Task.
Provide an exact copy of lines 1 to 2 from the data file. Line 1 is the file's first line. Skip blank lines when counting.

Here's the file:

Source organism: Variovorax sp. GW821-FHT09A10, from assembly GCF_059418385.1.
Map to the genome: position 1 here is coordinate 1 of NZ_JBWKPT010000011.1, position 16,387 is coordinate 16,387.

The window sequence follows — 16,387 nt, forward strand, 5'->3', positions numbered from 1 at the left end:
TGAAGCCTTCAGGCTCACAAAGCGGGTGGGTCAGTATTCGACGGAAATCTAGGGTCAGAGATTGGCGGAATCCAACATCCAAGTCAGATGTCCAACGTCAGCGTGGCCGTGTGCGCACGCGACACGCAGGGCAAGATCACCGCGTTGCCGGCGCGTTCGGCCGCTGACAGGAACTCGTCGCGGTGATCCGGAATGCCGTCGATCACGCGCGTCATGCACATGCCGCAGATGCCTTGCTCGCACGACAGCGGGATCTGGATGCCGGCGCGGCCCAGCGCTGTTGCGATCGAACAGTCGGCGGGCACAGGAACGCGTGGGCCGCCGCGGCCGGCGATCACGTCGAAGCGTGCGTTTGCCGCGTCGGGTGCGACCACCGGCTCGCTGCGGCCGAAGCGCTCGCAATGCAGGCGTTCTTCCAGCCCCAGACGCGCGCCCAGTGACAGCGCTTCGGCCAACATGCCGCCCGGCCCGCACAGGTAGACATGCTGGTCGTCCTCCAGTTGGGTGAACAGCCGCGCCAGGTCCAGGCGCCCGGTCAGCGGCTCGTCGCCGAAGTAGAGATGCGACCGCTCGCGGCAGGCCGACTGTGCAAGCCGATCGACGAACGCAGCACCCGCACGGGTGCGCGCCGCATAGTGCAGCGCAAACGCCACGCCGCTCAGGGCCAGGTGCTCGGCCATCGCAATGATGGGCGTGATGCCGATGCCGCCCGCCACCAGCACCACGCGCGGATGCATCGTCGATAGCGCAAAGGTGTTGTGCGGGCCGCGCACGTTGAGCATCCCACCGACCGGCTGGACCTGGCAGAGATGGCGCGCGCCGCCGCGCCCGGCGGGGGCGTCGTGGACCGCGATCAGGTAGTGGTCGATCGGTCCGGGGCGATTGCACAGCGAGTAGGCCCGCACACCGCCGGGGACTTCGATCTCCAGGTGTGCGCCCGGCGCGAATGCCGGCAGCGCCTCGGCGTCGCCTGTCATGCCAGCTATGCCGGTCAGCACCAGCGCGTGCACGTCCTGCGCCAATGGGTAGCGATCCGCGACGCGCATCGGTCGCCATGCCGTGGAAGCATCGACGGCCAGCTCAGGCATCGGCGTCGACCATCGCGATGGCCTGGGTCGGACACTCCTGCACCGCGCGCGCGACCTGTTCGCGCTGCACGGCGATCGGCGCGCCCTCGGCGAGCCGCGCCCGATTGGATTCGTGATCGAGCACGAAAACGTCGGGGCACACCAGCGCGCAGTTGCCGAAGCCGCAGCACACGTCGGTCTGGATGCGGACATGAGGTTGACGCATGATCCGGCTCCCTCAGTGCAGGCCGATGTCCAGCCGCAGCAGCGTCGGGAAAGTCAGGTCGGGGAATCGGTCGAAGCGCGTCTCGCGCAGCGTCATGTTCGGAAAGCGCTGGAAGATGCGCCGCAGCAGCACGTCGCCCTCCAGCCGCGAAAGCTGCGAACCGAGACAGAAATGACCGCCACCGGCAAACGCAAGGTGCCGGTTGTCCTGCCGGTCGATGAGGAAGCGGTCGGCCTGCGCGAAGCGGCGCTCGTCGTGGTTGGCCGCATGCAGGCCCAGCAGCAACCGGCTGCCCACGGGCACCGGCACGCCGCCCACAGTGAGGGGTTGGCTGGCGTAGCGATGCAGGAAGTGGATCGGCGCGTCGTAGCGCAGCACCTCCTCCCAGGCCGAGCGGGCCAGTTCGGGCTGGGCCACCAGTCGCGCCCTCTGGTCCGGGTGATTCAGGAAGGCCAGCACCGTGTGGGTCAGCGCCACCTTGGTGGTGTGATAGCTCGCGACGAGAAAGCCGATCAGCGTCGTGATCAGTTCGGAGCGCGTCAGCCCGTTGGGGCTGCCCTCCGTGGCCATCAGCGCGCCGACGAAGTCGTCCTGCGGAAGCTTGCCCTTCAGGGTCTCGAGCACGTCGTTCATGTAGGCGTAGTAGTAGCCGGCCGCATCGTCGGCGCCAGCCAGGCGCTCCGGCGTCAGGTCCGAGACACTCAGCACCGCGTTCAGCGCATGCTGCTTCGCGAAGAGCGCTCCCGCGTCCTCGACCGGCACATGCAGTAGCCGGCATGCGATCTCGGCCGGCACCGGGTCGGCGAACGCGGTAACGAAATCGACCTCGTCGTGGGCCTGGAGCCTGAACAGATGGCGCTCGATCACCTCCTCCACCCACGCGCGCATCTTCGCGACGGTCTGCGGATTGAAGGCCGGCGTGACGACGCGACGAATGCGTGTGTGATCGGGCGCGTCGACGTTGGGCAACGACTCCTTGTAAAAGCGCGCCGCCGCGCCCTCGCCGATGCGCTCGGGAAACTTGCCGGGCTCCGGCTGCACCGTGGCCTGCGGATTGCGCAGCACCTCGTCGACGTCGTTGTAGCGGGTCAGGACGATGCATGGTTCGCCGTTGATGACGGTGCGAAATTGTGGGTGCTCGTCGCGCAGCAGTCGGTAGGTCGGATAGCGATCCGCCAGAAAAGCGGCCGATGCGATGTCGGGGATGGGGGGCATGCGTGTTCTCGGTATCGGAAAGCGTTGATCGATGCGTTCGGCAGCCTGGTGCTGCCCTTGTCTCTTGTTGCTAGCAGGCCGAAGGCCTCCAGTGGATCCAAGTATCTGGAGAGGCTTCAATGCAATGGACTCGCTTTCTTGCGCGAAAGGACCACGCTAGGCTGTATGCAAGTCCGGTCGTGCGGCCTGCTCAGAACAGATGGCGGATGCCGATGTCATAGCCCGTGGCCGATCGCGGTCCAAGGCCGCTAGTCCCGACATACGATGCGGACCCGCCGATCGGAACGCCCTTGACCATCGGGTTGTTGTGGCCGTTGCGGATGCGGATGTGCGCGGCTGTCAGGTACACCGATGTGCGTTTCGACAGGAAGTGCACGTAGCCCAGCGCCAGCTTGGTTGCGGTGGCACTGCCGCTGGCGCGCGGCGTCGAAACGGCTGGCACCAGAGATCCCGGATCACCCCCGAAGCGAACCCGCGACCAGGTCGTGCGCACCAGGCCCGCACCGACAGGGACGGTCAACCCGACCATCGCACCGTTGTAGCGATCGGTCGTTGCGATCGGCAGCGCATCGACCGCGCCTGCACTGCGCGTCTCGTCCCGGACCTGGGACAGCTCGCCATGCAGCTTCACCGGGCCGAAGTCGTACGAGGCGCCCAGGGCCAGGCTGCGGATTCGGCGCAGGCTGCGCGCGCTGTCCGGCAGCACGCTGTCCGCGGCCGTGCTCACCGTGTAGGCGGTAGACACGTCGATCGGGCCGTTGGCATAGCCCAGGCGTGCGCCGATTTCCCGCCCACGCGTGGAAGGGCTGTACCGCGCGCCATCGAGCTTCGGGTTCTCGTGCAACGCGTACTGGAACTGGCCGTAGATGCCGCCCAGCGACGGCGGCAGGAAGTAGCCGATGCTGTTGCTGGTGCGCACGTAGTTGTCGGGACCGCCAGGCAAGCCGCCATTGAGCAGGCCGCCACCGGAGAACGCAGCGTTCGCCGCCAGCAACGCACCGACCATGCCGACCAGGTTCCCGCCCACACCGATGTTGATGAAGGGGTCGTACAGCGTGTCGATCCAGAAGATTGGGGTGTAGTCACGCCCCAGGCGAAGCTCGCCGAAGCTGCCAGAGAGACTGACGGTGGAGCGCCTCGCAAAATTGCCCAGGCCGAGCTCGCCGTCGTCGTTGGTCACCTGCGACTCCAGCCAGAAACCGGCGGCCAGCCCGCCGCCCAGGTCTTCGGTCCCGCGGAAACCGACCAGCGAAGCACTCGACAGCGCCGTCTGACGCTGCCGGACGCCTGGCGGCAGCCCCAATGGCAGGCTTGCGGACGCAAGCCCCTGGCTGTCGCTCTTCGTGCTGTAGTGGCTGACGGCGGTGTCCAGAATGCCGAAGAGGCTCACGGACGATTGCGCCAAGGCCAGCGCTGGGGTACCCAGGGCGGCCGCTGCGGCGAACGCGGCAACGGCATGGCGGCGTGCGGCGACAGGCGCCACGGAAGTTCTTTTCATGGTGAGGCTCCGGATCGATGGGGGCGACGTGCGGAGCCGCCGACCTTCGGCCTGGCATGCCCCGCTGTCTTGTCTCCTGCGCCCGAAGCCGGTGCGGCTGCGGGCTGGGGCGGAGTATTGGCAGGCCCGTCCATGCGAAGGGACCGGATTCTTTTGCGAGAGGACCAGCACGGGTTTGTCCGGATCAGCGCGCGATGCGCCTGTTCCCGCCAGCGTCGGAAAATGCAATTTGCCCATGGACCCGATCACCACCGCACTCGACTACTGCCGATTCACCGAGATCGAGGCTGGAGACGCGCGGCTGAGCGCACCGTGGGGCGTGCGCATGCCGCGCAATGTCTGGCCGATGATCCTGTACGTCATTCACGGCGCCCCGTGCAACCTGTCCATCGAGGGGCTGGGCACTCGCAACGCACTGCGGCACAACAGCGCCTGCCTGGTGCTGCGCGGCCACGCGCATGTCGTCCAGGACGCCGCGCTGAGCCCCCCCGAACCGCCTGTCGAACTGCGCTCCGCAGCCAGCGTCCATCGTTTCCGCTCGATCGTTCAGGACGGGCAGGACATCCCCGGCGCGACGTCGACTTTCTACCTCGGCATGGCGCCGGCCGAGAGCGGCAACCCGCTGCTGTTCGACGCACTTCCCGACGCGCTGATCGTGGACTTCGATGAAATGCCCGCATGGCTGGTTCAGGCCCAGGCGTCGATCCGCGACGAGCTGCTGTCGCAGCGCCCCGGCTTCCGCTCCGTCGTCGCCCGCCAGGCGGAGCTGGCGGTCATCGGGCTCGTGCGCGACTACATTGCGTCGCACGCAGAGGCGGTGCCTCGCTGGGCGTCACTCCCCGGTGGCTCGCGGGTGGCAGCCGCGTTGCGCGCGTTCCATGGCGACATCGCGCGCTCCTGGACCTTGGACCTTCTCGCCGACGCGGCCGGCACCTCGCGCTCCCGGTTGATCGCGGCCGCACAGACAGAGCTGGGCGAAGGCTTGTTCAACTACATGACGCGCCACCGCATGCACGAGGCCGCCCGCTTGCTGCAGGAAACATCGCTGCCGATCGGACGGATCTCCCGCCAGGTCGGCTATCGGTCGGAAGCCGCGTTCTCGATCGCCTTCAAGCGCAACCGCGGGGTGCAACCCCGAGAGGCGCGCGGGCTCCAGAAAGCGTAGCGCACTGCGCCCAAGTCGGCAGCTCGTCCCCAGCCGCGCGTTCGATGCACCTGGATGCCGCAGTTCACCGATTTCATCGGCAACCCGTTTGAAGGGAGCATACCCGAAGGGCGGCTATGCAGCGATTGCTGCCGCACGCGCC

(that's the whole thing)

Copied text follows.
Source organism: Variovorax sp. GW821-FHT09A10, from assembly GCF_059418385.1.
Map to the genome: position 1 here is coordinate 1 of NZ_JBWKPT010000011.1, position 16,387 is coordinate 16,387.